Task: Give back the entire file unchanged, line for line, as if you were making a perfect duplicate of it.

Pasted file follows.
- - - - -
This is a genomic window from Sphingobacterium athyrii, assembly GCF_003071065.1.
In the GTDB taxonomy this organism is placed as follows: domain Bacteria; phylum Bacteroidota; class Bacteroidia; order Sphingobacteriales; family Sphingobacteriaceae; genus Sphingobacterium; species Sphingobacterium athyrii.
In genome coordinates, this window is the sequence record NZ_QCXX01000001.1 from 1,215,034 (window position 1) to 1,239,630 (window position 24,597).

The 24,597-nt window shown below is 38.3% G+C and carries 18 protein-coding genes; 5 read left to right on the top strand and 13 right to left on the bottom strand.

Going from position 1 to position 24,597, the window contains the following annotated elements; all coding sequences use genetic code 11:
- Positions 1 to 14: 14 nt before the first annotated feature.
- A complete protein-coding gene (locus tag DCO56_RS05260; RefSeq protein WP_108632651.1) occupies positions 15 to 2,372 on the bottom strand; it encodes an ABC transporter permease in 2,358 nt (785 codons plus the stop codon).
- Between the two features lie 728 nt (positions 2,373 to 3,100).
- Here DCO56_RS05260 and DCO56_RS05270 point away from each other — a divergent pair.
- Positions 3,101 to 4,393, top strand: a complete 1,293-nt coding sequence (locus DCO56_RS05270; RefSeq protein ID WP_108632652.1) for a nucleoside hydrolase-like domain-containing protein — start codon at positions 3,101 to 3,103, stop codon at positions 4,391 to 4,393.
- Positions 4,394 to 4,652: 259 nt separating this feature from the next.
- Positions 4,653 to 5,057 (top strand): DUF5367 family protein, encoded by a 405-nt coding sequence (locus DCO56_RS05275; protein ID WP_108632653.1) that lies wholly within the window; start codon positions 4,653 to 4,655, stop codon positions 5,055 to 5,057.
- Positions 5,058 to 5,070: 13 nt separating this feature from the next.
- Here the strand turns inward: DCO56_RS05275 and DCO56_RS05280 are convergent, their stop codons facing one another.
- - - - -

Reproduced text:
This is a genomic window from Sphingobacterium athyrii, assembly GCF_003071065.1.
In the GTDB taxonomy this organism is placed as follows: domain Bacteria; phylum Bacteroidota; class Bacteroidia; order Sphingobacteriales; family Sphingobacteriaceae; genus Sphingobacterium; species Sphingobacterium athyrii.
In genome coordinates, this window is the sequence record NZ_QCXX01000001.1 from 1,215,034 (window position 1) to 1,239,630 (window position 24,597).

The 24,597-nt window shown below is 38.3% G+C and carries 18 protein-coding genes; 5 read left to right on the top strand and 13 right to left on the bottom strand.

Going from position 1 to position 24,597, the window contains the following annotated elements; all coding sequences use genetic code 11:
- Positions 1 to 14: 14 nt before the first annotated feature.
- A complete protein-coding gene (locus tag DCO56_RS05260; RefSeq protein WP_108632651.1) occupies positions 15 to 2,372 on the bottom strand; it encodes an ABC transporter permease in 2,358 nt (785 codons plus the stop codon).
- Between the two features lie 728 nt (positions 2,373 to 3,100).
- Here DCO56_RS05260 and DCO56_RS05270 point away from each other — a divergent pair.
- Positions 3,101 to 4,393, top strand: a complete 1,293-nt coding sequence (locus DCO56_RS05270; RefSeq protein ID WP_108632652.1) for a nucleoside hydrolase-like domain-containing protein — start codon at positions 3,101 to 3,103, stop codon at positions 4,391 to 4,393.
- Positions 4,394 to 4,652: 259 nt separating this feature from the next.
- Positions 4,653 to 5,057 (top strand): DUF5367 family protein, encoded by a 405-nt coding sequence (locus DCO56_RS05275; protein ID WP_108632653.1) that lies wholly within the window; start codon positions 4,653 to 4,655, stop codon positions 5,055 to 5,057.
- Positions 5,058 to 5,070: 13 nt separating this feature from the next.
- Here the strand turns inward: DCO56_RS05275 and DCO56_RS05280 are convergent, their stop codons facing one another.